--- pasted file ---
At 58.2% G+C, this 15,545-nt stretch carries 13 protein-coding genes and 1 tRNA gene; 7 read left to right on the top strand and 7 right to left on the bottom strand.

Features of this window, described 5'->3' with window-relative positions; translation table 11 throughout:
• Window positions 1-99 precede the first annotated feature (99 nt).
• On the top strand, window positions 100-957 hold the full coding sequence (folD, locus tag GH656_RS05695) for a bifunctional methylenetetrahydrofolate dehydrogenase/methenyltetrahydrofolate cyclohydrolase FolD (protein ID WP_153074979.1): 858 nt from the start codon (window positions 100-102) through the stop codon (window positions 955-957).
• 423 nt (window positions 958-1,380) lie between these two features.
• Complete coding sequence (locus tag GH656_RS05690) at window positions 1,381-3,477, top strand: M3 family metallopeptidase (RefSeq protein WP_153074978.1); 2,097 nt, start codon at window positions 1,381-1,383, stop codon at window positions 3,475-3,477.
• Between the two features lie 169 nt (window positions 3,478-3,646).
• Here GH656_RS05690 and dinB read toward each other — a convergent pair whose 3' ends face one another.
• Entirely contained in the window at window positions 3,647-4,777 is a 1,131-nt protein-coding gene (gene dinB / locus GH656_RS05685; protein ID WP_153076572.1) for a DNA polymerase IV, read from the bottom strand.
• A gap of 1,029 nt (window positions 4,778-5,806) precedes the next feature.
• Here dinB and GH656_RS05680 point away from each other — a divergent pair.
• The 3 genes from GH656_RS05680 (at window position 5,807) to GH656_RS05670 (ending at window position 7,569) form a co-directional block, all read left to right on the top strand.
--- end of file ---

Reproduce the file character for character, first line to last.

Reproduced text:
At 58.2% G+C, this 15,545-nt stretch carries 13 protein-coding genes and 1 tRNA gene; 7 read left to right on the top strand and 7 right to left on the bottom strand.

Features of this window, described 5'->3' with window-relative positions; translation table 11 throughout:
• Window positions 1-99 precede the first annotated feature (99 nt).
• On the top strand, window positions 100-957 hold the full coding sequence (folD, locus tag GH656_RS05695) for a bifunctional methylenetetrahydrofolate dehydrogenase/methenyltetrahydrofolate cyclohydrolase FolD (protein ID WP_153074979.1): 858 nt from the start codon (window positions 100-102) through the stop codon (window positions 955-957).
• 423 nt (window positions 958-1,380) lie between these two features.
• Complete coding sequence (locus tag GH656_RS05690) at window positions 1,381-3,477, top strand: M3 family metallopeptidase (RefSeq protein WP_153074978.1); 2,097 nt, start codon at window positions 1,381-1,383, stop codon at window positions 3,475-3,477.
• Between the two features lie 169 nt (window positions 3,478-3,646).
• Here GH656_RS05690 and dinB read toward each other — a convergent pair whose 3' ends face one another.
• Entirely contained in the window at window positions 3,647-4,777 is a 1,131-nt protein-coding gene (gene dinB / locus GH656_RS05685; protein ID WP_153076572.1) for a DNA polymerase IV, read from the bottom strand.
• A gap of 1,029 nt (window positions 4,778-5,806) precedes the next feature.
• Here dinB and GH656_RS05680 point away from each other — a divergent pair.
• The 3 genes from GH656_RS05680 (at window position 5,807) to GH656_RS05670 (ending at window position 7,569) form a co-directional block, all read left to right on the top strand.